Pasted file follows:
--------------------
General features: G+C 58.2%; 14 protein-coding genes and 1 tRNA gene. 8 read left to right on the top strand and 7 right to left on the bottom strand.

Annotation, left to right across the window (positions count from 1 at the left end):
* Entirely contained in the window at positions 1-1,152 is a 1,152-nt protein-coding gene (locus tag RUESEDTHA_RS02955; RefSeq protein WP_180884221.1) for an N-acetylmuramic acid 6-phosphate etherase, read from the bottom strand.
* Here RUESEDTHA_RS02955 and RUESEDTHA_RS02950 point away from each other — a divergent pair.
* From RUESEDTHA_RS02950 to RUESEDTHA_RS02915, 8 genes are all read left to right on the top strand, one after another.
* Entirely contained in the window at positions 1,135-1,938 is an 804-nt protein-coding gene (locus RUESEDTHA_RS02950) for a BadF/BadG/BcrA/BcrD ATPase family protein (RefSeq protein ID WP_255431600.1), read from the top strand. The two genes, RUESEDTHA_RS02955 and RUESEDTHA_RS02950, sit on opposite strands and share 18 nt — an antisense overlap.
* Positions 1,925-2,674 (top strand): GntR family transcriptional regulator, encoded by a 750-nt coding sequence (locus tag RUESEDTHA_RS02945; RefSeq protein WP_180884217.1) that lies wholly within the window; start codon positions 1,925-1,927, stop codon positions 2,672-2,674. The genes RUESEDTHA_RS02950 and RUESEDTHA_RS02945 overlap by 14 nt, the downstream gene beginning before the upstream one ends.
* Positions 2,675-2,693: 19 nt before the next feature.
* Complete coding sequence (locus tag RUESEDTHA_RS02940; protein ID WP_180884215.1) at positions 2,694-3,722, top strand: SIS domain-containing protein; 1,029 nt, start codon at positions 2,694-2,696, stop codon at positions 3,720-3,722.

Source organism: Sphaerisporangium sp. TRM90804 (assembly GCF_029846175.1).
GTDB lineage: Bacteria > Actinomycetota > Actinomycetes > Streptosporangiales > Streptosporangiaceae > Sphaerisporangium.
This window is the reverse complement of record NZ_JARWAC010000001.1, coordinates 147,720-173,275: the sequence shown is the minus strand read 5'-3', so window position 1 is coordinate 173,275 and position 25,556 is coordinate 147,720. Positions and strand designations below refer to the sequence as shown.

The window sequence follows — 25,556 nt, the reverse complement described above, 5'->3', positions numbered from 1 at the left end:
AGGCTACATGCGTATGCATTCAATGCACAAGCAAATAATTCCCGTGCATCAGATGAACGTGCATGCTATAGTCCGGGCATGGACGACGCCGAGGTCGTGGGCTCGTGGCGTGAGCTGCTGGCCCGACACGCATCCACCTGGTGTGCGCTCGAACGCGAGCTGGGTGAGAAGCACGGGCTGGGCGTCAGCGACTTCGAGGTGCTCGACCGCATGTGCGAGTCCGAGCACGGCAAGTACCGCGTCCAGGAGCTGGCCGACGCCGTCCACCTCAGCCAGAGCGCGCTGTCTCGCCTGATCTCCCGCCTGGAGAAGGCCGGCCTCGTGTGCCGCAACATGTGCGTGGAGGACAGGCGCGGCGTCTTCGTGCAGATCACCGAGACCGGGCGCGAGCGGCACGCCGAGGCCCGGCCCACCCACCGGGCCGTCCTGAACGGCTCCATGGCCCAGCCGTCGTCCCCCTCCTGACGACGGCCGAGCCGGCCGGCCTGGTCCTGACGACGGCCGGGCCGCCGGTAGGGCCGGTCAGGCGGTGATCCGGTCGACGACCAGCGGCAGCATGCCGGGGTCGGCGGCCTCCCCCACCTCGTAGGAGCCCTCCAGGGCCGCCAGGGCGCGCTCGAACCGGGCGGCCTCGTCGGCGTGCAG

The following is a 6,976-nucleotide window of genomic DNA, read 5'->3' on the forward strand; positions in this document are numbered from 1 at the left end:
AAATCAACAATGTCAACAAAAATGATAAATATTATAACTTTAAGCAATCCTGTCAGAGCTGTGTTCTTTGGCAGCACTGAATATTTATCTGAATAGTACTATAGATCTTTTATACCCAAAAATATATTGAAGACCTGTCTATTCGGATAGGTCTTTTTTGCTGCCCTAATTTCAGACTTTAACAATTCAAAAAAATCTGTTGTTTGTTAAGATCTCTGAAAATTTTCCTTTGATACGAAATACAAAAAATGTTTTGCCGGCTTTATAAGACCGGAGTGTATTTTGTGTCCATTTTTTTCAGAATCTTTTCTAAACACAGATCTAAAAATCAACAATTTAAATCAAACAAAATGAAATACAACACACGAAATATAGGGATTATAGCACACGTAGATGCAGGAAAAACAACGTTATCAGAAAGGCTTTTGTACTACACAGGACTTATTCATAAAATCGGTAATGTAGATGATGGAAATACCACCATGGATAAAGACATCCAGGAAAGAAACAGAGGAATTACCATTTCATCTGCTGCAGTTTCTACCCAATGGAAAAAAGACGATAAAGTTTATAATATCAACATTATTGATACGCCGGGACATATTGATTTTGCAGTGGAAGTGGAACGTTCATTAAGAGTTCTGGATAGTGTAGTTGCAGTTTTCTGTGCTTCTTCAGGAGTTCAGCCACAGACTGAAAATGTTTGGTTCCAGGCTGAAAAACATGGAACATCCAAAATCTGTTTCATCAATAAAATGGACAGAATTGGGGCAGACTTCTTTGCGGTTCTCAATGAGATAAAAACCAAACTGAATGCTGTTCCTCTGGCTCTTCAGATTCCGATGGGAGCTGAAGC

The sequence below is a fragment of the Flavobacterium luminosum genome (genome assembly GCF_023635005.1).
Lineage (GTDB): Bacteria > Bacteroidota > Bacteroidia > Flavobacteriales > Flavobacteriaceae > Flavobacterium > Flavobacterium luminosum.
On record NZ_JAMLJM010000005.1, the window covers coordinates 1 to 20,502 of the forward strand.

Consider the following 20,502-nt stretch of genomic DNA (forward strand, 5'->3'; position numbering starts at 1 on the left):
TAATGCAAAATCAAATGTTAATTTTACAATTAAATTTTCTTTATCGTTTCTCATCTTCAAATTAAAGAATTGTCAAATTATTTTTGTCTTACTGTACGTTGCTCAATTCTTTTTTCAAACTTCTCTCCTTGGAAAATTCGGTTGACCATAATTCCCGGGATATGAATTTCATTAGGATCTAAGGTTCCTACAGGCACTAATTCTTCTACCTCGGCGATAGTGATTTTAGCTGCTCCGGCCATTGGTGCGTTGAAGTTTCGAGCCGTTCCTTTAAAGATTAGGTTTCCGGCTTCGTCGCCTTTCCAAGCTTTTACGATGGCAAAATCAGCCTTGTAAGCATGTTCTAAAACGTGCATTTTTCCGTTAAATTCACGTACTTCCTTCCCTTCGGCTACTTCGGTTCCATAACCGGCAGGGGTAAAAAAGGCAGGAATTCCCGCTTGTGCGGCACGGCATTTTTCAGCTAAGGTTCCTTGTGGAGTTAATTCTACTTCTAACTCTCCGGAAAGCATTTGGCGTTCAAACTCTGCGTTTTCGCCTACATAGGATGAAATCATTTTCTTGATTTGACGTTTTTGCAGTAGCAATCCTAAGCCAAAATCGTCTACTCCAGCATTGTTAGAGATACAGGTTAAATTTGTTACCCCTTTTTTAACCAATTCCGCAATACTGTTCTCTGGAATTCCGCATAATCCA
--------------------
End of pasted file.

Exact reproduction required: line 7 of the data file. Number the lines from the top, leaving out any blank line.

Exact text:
* Positions 1,925-2,674 (top strand): GntR family transcriptional regulator, encoded by a 750-nt coding sequence (locus tag RUESEDTHA_RS02945; RefSeq protein WP_180884217.1) that lies wholly within the window; start codon positions 1,925-1,927, stop codon positions 2,672-2,674. The genes RUESEDTHA_RS02950 and RUESEDTHA_RS02945 overlap by 14 nt, the downstream gene beginning before the upstream one ends.